The Halletts Point redevelopment proposal to bring 2,644 apartments to a forlorn peninsula of the Queens waterfront has been in the works for three years, but now a different developer is throwing its hat into the ring.
The vaguely-named 2030 Astoria Developers LLC submitted an early application to the Department of City Planning today to rezone another smaller chunk of Halletts Point. They’re calling the project Astoria Cove and they want to build another 1,535 housing units—a combination of townhouses and apartments—on a site overlooking Pot Cove in Astoria, with a pristine view of the Queens leg of the Triborough (RFK) Bridge. Twenty percent of the project, or about 340 units, would be set aside for affordable housing.
When asked about the identify of those behind the LLC, Sean Crowley, the lobbyist who’s representing the developers and is the brother of Congressman Joe Crowley, told The Observer, “I’d rather not speak for them at the moment.”
“The buildings located along the waterfront,” reads the environmental assessment statement, “would have base heights between 80 to 100 feet that would be topped with towers ranging in height from 120 to 300 feet,” with the buildings further inland topping out at around 80 feet.
In addition to opening up the waterfront—with about twice the 20 feet of space required by the Department of City Planning, according the developer’s lobbyist—the builder is also planning to leave room for a 456-seat public elementary school, and “is exploring providing shuttle service for residents during the weekday a.m. and p.m. peak hours to and from the 30th Avenue station serving the N and Q lines.” (The proposed development is about three-quarters of a mile from the nearest train station.)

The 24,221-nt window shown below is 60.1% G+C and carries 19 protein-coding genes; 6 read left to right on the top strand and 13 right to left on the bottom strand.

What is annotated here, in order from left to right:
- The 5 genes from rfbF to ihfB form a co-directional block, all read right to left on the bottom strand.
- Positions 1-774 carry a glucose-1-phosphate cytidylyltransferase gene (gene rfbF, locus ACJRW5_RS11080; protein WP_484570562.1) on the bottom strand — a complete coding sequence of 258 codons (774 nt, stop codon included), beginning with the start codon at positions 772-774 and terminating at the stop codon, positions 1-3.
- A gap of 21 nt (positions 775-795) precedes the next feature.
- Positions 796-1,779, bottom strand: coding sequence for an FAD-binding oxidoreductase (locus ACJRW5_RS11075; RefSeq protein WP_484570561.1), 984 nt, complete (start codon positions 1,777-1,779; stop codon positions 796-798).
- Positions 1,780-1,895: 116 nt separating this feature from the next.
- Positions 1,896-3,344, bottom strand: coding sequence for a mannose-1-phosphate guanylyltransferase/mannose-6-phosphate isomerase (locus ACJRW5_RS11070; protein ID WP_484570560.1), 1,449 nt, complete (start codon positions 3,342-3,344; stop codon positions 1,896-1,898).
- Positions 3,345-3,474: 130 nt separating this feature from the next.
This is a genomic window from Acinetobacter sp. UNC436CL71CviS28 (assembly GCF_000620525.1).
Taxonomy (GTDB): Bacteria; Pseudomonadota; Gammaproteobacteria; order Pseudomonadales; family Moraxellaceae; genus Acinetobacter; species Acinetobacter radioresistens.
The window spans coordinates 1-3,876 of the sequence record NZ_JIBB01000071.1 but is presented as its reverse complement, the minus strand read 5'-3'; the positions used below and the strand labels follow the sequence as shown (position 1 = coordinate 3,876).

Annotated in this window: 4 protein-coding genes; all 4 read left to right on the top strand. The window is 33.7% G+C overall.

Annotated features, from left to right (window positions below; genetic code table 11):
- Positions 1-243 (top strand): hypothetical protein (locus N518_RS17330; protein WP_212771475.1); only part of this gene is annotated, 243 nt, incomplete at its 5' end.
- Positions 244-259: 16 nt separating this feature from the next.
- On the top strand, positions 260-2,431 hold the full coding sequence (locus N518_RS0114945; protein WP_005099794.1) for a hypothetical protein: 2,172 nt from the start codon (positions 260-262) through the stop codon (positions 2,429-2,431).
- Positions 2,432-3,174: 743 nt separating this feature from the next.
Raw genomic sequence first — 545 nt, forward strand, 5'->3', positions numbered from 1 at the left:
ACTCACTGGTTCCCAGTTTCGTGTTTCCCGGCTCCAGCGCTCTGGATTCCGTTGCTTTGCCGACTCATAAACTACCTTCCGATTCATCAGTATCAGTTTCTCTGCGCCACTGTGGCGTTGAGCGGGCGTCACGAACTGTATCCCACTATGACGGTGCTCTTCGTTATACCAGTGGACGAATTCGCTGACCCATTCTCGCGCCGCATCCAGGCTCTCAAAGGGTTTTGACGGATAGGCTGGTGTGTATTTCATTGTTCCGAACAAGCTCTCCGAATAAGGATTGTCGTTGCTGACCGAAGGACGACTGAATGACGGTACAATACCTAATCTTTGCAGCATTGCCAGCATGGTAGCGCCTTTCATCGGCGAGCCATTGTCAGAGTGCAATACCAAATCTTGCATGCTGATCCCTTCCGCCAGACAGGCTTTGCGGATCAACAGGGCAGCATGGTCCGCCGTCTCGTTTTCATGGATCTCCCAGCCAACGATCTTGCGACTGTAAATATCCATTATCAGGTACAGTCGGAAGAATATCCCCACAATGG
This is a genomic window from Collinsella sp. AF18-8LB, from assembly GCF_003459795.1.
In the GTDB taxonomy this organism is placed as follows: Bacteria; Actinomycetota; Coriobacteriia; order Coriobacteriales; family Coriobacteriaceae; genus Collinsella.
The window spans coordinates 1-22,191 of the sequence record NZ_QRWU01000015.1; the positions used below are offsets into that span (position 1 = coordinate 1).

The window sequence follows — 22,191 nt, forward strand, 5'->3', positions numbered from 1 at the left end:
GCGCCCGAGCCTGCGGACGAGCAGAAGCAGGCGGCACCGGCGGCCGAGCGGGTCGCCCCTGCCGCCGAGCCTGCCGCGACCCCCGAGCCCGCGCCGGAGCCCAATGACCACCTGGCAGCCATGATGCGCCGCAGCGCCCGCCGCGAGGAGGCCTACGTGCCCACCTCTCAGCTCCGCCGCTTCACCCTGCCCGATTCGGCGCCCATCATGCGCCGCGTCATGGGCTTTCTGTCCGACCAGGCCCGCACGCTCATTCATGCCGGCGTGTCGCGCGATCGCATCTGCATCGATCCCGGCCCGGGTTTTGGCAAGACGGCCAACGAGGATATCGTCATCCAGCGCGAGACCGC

Contacted by The Observer this afternoon, Councilman Peter Vallone, who represents Astoria, said that he hasn’t yet thrown his support behind even the first project. The project, he said, “came in at almost twice the size they are now, so for years we’ve been working to whittle it down to something that’s economically feasible for them.”
“That peninsula needs development,” Mr. Vallone said, “and can’t be left as it is. It has dilapidated warehouses on the waterfront. People on the peninsula have no bank, no supermarket.” The developers are planning to build 117,000 square feet of retail, including a 25,000-square foot supermarket.
“But the problem,” Mr. Vallone continued, “is that both of these projects are going to be very large, and until I get commitments from the city”—on transportation infrastructure, especially—“I can’t support them.”
He did, however, acknowledge the economic realities of development in the city. “If they can’t come in big,” he said, “they’re not coming in.”